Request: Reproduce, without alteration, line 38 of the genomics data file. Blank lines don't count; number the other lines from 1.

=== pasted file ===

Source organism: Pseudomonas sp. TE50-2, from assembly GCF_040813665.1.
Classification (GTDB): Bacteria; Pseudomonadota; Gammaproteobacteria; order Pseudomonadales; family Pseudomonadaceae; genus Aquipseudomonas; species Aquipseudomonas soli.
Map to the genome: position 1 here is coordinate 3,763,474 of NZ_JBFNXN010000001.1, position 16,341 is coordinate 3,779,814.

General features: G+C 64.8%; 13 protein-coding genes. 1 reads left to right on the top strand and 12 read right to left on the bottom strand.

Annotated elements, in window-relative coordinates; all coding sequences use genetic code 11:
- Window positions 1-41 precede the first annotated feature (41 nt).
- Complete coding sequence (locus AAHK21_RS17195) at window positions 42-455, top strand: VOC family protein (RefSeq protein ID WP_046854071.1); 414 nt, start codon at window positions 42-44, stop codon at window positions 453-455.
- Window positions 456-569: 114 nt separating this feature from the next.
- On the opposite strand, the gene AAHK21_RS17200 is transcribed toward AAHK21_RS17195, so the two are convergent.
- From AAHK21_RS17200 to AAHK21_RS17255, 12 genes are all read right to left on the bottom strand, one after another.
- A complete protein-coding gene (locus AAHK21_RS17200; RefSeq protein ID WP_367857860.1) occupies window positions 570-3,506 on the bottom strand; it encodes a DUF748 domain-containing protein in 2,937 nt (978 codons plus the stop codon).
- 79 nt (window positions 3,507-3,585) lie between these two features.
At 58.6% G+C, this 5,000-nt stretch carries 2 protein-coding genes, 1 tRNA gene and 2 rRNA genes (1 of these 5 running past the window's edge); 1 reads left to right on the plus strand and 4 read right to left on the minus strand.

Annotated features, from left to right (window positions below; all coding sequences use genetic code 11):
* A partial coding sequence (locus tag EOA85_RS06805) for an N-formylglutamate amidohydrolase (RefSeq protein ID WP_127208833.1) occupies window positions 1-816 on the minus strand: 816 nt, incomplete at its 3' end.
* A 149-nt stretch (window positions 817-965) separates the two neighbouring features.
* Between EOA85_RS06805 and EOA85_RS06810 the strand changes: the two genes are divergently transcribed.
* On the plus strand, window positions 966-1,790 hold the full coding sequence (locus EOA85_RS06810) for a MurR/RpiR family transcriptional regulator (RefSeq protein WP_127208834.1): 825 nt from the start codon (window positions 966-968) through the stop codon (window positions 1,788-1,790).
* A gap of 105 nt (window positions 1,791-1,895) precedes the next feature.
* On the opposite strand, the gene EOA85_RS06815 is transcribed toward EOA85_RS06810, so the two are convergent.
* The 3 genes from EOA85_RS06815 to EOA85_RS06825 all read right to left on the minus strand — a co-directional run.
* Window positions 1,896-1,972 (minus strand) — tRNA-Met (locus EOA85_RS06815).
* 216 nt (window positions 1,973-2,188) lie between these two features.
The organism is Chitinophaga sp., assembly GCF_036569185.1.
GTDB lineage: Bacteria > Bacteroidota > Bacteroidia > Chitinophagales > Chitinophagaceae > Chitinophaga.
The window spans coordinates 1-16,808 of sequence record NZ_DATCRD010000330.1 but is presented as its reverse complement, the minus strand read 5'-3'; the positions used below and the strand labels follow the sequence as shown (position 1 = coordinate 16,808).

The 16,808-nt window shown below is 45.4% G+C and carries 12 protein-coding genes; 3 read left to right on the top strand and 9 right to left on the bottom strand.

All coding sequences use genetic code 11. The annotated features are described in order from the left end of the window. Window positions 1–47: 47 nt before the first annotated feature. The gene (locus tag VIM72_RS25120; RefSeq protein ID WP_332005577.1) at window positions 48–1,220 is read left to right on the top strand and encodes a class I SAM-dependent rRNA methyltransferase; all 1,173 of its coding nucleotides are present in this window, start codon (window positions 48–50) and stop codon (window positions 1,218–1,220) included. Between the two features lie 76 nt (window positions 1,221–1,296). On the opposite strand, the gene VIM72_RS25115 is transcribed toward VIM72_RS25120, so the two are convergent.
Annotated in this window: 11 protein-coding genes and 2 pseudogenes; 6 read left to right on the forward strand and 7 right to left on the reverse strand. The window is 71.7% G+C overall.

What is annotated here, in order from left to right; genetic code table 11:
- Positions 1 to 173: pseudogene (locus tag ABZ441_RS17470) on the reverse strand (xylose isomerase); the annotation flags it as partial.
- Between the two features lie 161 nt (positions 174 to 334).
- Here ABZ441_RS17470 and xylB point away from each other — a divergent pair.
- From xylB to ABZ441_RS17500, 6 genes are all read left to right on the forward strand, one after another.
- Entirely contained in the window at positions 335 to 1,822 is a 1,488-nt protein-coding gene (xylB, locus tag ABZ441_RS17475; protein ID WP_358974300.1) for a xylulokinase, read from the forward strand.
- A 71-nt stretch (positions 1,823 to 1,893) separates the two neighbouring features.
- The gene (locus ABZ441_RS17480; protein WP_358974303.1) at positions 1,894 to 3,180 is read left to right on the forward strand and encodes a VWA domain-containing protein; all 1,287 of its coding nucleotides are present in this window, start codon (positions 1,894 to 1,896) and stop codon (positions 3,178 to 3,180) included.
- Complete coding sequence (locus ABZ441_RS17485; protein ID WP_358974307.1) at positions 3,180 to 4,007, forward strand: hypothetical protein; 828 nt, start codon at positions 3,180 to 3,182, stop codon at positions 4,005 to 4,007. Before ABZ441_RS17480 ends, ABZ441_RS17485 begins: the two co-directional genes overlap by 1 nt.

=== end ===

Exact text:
- Complete coding sequence (locus ABZ441_RS17485; protein ID WP_358974307.1) at positions 3,180 to 4,007, forward strand: hypothetical protein; 828 nt, start codon at positions 3,180 to 3,182, stop codon at positions 4,005 to 4,007. Before ABZ441_RS17480 ends, ABZ441_RS17485 begins: the two co-directional genes overlap by 1 nt.